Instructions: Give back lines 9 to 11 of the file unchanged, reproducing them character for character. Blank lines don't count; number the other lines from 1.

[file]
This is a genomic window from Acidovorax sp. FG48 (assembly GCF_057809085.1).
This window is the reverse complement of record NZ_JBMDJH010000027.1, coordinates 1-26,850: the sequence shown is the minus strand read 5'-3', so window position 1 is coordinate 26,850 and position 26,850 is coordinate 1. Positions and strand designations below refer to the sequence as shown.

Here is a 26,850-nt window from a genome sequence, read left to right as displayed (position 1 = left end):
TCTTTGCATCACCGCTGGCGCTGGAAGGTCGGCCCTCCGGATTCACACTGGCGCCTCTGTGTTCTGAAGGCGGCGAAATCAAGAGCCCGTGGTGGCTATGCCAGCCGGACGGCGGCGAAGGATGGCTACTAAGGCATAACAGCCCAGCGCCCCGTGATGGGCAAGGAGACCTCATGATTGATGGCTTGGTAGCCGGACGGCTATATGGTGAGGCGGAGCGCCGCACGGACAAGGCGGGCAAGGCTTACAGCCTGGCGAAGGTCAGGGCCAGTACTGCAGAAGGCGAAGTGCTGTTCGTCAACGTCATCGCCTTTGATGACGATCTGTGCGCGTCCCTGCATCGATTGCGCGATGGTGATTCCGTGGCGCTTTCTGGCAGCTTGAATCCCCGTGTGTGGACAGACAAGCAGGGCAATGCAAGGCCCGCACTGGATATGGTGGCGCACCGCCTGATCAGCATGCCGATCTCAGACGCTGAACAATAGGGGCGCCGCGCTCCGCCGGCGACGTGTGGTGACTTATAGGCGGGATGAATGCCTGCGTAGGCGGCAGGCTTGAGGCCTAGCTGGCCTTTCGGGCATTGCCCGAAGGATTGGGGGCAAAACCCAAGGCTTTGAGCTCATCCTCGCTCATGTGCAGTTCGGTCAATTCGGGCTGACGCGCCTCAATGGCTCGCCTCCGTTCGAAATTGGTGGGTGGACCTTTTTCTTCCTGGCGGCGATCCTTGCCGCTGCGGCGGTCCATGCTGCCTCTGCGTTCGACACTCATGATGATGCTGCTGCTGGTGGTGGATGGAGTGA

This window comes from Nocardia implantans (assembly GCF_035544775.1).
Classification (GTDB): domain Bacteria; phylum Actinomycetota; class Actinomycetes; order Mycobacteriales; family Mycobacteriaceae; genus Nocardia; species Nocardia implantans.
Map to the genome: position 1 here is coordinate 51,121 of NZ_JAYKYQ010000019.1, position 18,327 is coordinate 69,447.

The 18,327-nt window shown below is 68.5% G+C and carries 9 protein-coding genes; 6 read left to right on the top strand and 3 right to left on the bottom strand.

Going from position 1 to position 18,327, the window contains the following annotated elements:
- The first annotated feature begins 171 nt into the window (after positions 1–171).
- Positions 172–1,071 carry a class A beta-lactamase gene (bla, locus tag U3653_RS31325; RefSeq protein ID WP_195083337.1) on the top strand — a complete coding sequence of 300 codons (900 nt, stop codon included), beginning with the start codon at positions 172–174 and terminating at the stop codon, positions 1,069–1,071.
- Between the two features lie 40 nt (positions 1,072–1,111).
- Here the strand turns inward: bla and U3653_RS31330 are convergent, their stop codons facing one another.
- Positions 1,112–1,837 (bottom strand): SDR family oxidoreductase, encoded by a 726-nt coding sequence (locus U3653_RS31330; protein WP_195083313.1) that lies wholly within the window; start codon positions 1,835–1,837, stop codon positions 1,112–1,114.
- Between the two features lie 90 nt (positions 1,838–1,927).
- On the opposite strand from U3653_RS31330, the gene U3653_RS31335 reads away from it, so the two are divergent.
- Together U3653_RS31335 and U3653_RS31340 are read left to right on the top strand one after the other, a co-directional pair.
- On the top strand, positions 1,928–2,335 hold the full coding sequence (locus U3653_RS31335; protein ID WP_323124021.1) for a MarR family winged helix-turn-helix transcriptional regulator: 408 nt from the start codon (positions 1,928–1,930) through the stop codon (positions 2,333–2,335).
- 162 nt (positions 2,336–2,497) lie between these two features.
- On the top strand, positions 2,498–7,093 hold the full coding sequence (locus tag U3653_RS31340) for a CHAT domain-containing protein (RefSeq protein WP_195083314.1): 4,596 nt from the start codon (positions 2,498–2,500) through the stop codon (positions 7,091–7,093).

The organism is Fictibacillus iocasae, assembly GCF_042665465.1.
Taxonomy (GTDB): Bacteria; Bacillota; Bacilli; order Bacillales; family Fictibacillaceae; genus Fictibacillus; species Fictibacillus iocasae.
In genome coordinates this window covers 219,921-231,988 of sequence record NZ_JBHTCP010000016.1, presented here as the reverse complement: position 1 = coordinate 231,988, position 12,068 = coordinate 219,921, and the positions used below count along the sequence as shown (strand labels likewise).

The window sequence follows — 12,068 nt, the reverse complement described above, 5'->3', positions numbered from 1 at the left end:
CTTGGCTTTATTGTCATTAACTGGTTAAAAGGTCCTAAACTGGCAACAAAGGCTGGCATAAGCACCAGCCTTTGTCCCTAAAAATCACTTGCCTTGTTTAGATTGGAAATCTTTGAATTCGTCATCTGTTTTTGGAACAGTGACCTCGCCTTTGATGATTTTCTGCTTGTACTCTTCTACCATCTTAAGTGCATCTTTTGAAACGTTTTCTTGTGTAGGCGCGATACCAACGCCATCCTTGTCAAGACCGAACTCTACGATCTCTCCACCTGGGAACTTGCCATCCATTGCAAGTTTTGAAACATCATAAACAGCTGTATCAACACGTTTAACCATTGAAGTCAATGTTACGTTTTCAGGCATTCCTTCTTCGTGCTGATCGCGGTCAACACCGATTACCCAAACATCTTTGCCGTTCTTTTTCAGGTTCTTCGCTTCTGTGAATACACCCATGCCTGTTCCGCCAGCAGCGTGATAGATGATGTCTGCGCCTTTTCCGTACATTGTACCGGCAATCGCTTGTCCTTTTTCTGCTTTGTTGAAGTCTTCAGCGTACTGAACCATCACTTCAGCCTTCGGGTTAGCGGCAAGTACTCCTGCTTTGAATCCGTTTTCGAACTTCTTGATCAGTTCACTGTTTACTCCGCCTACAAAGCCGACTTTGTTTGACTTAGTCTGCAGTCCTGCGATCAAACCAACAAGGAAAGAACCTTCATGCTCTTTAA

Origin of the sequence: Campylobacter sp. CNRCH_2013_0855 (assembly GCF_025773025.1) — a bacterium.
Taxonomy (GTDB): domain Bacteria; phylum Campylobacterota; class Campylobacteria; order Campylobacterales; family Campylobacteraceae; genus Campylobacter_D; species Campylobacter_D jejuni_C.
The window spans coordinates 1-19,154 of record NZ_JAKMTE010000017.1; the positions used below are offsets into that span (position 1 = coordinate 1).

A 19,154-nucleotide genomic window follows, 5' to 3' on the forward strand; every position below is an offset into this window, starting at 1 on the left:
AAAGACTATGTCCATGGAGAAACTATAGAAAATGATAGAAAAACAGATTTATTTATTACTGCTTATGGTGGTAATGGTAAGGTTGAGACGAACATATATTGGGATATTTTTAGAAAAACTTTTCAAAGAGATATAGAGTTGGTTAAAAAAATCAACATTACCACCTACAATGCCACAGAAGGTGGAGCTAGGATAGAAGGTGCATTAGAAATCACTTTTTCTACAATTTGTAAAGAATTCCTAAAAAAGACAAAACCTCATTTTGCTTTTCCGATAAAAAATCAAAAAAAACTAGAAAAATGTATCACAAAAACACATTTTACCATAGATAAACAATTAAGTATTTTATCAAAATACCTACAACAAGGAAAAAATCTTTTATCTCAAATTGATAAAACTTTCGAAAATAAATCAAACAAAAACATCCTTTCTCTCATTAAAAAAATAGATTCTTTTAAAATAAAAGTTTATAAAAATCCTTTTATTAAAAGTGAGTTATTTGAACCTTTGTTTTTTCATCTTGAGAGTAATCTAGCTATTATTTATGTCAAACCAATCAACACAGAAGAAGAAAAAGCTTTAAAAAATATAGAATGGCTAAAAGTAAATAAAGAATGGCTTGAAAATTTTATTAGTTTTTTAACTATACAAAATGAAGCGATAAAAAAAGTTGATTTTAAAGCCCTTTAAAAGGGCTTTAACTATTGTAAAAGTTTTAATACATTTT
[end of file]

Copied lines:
Going from position 1 to position 18,327, the window contains the following annotated elements:
- The first annotated feature begins 171 nt into the window (after positions 1–171).
- Positions 172–1,071 carry a class A beta-lactamase gene (bla, locus tag U3653_RS31325; RefSeq protein ID WP_195083337.1) on the top strand — a complete coding sequence of 300 codons (900 nt, stop codon included), beginning with the start codon at positions 172–174 and terminating at the stop codon, positions 1,069–1,071.